A strongman in power for decades clings desperately to his office.
Daniel Ortega has ruled Nicaragua for approximately 32 of the past 40 years — first as part of a five-man junta after the Marxist Sandinistas ousted the former dictator, Anastasio Somoza, in 1979, and later as president (from 1984 to 1990 and again from 2007 to the present). He has no intention of giving up his power anytime soon.
I’ve been told by numerous sources, including several former Ortega associates, that 1990 was a critical year in Ortega’s evolution as a dictator. That was the year Violeta Chamorro, widow of a highly respected newspaper editor who had crusaded against the Somoza dictatorship, defeated him in Nicaragua’s presidential election.
Chamorro was able to pull off a victory because Ortega, confident that most Nicaraguans supported the Sandinista revolution, failed to rig the election. That night he reportedly got a call from Fidel Castro, who is said to have told him: “Never forget this lesson: Once you gain power, you do not allow free elections because the Fascists might win.”
In recent days Ortega has shown the world how well he remembers that lesson. In power for the past 14 years, Ortega is running for a fourth consecutive five-year term and has taken his control of the election, planned for early November, far beyond the interference and manipulation that occurred in his two previous reelection campaigns.
Unlike the earlier campaigns, when he still retained some popular support, Ortega is now loathed by a large percentage of Nicaraguans and would likely lose against any of his principal opponents in a fair election. That’s why he began the process of rigging the election at the end of last year by legally limiting political rights, then deepened the rigging in May, when he packed the electoral oversight body with members of his party, the Sandinista National Liberation Front (FSLN), banned opposition organizations, and made it clear that no international observers would be allowed.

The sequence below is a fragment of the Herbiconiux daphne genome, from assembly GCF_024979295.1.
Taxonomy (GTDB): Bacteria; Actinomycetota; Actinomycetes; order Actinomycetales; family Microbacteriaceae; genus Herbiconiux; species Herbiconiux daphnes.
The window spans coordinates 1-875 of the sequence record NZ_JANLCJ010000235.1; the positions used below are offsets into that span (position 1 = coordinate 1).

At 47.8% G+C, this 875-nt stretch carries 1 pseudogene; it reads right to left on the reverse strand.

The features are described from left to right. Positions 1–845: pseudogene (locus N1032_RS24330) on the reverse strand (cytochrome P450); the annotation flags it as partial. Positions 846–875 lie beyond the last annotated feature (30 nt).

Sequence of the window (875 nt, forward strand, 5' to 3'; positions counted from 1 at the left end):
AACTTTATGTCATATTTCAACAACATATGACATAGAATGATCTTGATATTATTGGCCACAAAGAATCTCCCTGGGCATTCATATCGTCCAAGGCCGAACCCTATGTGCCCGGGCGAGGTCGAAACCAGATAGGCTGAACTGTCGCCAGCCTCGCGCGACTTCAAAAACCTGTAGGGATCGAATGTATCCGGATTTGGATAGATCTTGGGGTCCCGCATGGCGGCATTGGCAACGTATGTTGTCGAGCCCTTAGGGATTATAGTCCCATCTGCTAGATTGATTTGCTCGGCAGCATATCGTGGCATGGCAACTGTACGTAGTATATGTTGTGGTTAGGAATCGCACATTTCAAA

He has now arrested several presidential candidates, including his most serious rival, Cristiana Chamorro, whose mother defeated him in 1990. Other opposition figures, as well as prominent business leaders, also have been arrested on trumped-up charges.
These measures not only result from the lesson of 1990; they indicate that he learned a second key lesson in 2018: Brutal repression works.
That year Ortega and his wife, Vice President Rosario Murillo, faced massive protests around the country, triggered by an economic recession but really motivated by widespread opposition to years of one-party rule.
Many institutions that previously had not openly opposed Ortega, including the Catholic Church, now challenged him. Ortega understood the danger and unleashed a horrific wave of violent repression that killed an estimated 450 people, injured thousands, and sent numerous Nicaraguans to jail. He was eventually able to pacify the country.
He learned in 2018 that heavy repression works if you’re willing to take it as far as necessary, as long as the military backs you. And there has never been any sign that the military, tightly controlled by the FSLN with help from Cuban counterintelligence experts, is anything but loyal to him, thanks to the widespread corruption that the regime uses to enrich and reward senior military officials.
While U.S. sanctions against Sandinista leaders have been expanded — by coincidence, Secretary of State Antony Blinken was in Costa Rica when Chamorro was arrested — Ortega and his cronies have plenty of cash at their disposal, so the sanctions are not likely to have much effect. Ortega also knows he can count on support from Russia, Iran, and several left-wing Latin American governments, while many of the region’s center–right governments are distracted by the resurgence of militant leftists at home.
In short, the future looks bleak for the Nicaraguan people.
Ortega appears willing to go to any length to ensure his reelection in November. Let this be a warning for the leaders and people of other Latin American nations where the extreme left is trying to gain control by whatever means necessary: Once the thugs grab power, they do not let go.